Lack of Space in NYC Homeless Shelters: The Blame Game

From NY 1

According to New York 1 Mayor Bloomberg is blaming rising populations in NYC homeless shelters on “out-of-town homeless” seeking shelter in NYC. According to the Daily News out-of-town families in shelters have increased by 48% since 2008. Besides the immediate question of why we should only care about homeless families who are from New York City, the issues of increasing homelessness and lack of shelter space raises serious concerns about city housing policies around homelessness.

Patrick Markee of the Coalition for the Homeless, disagreed with the mayor. In his words:

“The real problem is we have record and rising homelessness in New York City,” Markee said. “The real problem is we have high rents and low wages. And the real problem is that the mayor’s policies are not working.”

We have seen, through our work, tenants being displaced by predatory equity and foreclosure. If this occurs, tenants often have no where to go except for the shelters. This crisis was intensified when the city moved to cut the Advantage program which had the specific goal of assisting homeless families. The Advantage program was created to temporarily help families pay rent so they could move out of the shelter and into an apartment. Unfortunately, the program was cut earlier this year even though there were 15,000 families who were enrolled in the program at the time. Since other rental assistance programs like Section 8 and the Family Eviction Prevention Supplement (FEPS) are either too full or have stricter restrictions on who can qualify, many people who lost the Advantage subsidy have no other recourse for rental assistance.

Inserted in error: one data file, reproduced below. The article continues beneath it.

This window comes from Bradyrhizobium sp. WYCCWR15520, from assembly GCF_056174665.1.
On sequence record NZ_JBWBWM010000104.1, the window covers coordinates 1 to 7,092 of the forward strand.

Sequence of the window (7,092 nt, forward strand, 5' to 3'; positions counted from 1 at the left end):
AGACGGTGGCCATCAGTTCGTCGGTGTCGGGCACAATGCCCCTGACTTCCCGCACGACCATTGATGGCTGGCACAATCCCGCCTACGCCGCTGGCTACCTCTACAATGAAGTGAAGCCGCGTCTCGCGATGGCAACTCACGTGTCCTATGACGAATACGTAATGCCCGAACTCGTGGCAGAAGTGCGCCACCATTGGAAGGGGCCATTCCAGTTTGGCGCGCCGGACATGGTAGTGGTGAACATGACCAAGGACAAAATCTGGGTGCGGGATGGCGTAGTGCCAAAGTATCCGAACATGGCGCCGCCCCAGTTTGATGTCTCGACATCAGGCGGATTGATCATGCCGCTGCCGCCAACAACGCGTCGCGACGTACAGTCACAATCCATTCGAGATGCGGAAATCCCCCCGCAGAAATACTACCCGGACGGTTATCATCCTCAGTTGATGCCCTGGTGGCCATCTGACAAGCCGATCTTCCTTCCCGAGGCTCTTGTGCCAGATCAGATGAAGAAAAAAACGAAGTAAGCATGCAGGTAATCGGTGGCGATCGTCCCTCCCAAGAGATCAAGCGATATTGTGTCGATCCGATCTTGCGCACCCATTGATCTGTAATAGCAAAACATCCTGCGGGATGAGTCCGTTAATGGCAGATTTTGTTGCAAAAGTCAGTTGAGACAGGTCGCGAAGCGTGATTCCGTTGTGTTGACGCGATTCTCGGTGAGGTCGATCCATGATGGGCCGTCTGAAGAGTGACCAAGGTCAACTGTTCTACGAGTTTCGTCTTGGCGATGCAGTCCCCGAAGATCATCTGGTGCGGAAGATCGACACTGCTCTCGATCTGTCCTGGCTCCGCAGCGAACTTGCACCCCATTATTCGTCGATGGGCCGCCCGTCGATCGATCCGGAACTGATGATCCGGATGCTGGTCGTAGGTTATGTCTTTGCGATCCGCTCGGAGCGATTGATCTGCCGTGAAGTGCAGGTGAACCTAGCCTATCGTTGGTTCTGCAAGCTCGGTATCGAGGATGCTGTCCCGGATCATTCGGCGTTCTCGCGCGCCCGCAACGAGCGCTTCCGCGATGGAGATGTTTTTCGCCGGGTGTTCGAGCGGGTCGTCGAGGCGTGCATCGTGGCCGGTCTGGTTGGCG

Whatever the reasons are for raising homelessness and lack of space in shelters, we all need to revisit programmatic solutions to help families both in shelters and those who are at risk of losing their homes.

Watch the video and read the full NY1 article here.


2 thoughts on “Lack of Space in NYC Homeless Shelters: The Blame Game

  1. Mayor Bloomberg, who resides on the Upper East Side, is turning the Upper West Side into a sewer by allowing homeless shelters to open on blocks and in buildings inhabited by decent, hardworking people.
    The latest disgrace is the West 95th street SRO where they plan to put some 400(!) homeless people, many with mental health and substance abuse problems.

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